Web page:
I thought four things in response: first, I wondered how many arts professors saw their work as an opportunity to enact on their students the cynical discouragement that had been meted out to themselves (perhaps in the name of toughening them up)—and in the case of the last professor, to punish a student for his own inability to draw beautifully. Second, I wondered at the aggregate impact on young artists of this pressure to see one’s work as a dialogue with art history rather than with the world. In any discipline or medium, when artists are encouraged to understand that their primary creative relationship is with other artists, dead or alive, the field of possibility narrows, the discourse becomes cramped, and the whole enterprise shrinks to a game of inside-baseball. Third, I felt the sadness of an arts education in which the most important educational aim—to help a student most fully realize his or her own essence and potential, without comparison with others—had been so entirely forgotten. And fourth, I wondered how and why derivativeness (the opposite of innovation) had become both a virtue and a flaw.
So when the word innovation surfaces I want to know: who’s asking?
Critics often approach work with a grid of influences in their heads, silently ticking off those boxes as they go: that reminds me of X, this of Y, and so on. If a play offers a fresh frisson to someone who has previously seen everything—well, that’s a high recommendation, but not necessarily an ultimate or even general value for those who don’t carry this history of theater in their heads.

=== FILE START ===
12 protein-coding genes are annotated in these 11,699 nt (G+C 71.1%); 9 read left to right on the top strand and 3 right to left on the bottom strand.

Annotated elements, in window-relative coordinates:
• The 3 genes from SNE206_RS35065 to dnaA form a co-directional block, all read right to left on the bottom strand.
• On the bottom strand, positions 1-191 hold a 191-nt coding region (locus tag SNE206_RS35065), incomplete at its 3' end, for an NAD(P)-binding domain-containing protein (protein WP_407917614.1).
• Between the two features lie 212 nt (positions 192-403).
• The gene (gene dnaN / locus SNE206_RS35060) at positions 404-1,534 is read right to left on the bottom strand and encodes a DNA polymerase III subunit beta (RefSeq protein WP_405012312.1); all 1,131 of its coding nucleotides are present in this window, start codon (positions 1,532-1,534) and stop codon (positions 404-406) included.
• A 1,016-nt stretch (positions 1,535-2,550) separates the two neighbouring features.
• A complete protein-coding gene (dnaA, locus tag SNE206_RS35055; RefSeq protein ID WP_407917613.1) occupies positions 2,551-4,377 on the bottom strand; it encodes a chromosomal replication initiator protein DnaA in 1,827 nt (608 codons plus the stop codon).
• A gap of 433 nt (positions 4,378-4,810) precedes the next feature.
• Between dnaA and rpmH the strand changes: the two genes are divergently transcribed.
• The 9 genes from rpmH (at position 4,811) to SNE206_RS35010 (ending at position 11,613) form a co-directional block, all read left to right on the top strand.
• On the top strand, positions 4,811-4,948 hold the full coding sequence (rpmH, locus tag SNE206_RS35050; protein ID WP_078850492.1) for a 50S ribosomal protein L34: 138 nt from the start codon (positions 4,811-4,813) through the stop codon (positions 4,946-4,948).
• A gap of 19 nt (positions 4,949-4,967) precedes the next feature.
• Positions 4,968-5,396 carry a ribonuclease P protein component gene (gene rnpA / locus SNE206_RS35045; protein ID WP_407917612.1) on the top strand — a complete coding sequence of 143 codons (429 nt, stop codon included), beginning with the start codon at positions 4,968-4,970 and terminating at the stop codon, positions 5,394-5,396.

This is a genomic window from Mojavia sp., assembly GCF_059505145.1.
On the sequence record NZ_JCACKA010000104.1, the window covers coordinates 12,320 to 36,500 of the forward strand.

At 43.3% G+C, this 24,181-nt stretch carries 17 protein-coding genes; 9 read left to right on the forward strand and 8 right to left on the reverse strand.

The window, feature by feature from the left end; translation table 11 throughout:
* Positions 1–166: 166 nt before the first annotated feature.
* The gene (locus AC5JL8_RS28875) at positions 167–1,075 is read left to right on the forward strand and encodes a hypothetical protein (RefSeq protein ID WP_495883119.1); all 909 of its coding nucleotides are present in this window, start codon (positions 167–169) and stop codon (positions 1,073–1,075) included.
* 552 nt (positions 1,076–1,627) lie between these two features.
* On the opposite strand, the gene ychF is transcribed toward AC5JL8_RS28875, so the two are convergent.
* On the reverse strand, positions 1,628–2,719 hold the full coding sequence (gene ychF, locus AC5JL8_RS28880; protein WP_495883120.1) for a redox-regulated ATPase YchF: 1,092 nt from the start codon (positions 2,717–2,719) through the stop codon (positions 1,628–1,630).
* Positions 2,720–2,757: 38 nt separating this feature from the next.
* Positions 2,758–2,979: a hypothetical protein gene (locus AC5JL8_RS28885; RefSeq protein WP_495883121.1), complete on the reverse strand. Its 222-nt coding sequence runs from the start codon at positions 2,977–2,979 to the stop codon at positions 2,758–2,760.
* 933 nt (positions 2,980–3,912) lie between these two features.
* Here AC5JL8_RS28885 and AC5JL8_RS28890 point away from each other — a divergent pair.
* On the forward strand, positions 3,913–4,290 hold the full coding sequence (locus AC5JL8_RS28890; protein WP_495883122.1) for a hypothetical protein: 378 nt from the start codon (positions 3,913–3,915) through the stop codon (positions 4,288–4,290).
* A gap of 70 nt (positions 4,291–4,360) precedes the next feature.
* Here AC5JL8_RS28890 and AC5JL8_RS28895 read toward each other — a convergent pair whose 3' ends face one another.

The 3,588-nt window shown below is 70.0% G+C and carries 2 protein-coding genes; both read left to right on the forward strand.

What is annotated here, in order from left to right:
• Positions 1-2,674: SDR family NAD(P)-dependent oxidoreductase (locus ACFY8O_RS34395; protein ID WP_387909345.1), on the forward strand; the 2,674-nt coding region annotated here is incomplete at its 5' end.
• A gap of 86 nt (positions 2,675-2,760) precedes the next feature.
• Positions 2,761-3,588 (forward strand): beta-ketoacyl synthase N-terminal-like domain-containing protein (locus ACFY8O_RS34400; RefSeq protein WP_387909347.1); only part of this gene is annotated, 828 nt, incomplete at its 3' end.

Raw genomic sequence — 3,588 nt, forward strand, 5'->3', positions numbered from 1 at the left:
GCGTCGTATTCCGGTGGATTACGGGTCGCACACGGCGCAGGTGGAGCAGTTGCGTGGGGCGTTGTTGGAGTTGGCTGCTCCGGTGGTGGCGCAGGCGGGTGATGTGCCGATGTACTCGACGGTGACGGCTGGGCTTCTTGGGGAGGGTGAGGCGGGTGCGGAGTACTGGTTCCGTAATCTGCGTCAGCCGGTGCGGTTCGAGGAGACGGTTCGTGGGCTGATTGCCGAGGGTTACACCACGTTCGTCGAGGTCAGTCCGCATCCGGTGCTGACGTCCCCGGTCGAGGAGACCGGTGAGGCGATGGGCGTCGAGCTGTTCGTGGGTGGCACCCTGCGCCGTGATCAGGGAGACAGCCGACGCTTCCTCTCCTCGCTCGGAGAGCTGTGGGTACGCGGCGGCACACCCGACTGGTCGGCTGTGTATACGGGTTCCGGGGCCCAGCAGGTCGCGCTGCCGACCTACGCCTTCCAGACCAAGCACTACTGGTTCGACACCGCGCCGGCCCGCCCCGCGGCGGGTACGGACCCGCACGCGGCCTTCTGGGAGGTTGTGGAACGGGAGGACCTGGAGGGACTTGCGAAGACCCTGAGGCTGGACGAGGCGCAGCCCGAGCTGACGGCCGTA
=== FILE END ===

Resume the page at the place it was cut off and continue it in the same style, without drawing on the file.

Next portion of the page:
Funders constantly search for a knife that will allow them to pare the worthy few away from the great mass of perfectly valid requests they receive. Excellence is always a great tool for that purpose because its subjectivity renders it immune to invalidation. Innovation is almost as good, since it too is in the eye of the beholder.
I have two quarrels with each of these knives: first, they are almost always allowed to stand without interrogation. What do you mean by that? ought to be the first question after a verdict on either excellence or innovation is offered. But some people find it hard to challenge the pronouncements of those who can affect their funding or reputation. Second, the way they are deployed is often so constrained by a conventional framework that the critics and funders wielding these knife-words fail to see how their own prejudices and blind-spots have annealed into judgments.